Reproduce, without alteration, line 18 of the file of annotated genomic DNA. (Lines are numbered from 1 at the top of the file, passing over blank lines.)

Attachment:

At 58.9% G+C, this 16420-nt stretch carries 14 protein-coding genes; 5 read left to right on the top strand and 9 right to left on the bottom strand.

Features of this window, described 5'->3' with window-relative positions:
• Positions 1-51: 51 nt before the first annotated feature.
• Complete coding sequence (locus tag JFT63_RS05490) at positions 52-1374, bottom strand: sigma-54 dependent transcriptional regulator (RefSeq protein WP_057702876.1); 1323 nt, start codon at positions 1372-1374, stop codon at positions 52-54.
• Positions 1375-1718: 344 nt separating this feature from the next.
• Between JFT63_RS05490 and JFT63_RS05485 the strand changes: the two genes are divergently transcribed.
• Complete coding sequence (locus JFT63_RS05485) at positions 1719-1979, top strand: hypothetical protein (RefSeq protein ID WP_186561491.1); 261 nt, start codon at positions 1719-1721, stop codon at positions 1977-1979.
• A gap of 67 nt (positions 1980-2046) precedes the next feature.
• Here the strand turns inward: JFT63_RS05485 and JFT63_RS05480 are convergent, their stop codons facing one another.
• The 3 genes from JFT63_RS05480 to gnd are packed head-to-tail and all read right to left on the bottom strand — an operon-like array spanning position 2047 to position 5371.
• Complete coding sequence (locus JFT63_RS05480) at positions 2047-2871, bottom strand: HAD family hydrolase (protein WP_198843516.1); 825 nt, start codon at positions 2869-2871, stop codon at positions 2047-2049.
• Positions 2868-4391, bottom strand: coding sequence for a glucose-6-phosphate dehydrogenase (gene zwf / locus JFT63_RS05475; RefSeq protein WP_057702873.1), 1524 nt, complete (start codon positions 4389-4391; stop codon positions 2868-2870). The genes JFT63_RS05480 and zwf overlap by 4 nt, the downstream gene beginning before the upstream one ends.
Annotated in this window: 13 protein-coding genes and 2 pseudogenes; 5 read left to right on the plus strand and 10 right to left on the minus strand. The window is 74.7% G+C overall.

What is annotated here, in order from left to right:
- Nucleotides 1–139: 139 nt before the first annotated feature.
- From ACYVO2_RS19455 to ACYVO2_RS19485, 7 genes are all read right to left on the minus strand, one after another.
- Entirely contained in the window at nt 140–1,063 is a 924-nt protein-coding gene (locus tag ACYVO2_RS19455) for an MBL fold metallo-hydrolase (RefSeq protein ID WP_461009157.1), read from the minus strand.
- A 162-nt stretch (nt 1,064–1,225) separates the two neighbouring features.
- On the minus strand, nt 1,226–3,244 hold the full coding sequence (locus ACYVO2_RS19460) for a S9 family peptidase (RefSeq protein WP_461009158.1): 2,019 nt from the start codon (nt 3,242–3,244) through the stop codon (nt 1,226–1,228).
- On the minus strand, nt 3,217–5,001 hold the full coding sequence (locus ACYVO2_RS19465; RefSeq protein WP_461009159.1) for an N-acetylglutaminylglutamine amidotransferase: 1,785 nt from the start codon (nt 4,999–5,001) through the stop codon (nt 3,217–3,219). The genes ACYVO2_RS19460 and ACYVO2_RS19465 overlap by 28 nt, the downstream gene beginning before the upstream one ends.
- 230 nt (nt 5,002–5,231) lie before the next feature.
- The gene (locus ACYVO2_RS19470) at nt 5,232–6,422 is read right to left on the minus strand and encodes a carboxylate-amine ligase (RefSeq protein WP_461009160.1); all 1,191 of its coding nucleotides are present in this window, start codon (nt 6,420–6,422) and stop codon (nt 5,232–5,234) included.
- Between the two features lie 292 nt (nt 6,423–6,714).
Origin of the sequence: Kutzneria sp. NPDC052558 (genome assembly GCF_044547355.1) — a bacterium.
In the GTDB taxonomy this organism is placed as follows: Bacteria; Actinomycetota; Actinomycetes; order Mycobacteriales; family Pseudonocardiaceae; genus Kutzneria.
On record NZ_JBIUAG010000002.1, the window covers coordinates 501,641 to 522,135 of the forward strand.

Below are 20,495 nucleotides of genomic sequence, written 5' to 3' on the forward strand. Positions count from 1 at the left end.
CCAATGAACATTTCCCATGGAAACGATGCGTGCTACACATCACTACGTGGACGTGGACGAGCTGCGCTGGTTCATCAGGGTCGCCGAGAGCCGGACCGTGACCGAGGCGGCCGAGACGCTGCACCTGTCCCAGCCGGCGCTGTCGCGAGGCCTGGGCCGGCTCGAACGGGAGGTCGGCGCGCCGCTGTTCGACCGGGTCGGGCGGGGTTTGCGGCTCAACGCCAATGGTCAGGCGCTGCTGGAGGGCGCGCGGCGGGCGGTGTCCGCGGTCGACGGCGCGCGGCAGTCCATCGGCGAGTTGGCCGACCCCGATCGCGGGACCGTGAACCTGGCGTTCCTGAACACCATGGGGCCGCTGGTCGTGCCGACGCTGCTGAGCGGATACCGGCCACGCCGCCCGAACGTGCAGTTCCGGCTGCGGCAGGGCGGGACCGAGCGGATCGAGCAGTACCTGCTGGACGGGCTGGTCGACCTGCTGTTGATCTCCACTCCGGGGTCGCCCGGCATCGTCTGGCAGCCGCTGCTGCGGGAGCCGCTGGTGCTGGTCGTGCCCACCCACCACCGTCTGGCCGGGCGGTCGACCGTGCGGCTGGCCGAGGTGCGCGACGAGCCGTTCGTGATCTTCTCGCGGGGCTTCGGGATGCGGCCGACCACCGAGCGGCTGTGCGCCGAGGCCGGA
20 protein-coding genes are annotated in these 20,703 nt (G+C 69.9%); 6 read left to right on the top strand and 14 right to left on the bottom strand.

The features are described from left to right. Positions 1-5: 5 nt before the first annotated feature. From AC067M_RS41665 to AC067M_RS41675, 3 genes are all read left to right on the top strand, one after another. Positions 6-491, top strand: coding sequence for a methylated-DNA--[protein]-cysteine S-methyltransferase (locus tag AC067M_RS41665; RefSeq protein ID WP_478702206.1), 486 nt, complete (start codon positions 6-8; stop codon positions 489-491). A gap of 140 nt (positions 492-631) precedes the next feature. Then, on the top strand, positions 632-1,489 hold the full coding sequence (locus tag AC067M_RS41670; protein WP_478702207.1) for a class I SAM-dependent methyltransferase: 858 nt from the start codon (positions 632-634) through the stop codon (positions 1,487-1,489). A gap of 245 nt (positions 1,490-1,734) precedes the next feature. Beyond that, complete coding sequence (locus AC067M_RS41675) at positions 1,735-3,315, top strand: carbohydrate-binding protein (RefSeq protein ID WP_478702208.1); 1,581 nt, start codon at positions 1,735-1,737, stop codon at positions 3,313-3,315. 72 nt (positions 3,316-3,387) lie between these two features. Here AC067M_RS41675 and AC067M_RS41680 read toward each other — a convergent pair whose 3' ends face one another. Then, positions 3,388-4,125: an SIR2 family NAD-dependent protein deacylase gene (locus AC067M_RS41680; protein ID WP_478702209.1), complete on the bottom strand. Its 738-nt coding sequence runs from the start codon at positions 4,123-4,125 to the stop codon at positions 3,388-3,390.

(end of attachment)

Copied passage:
- A 162-nt stretch (nt 1,064–1,225) separates the two neighbouring features.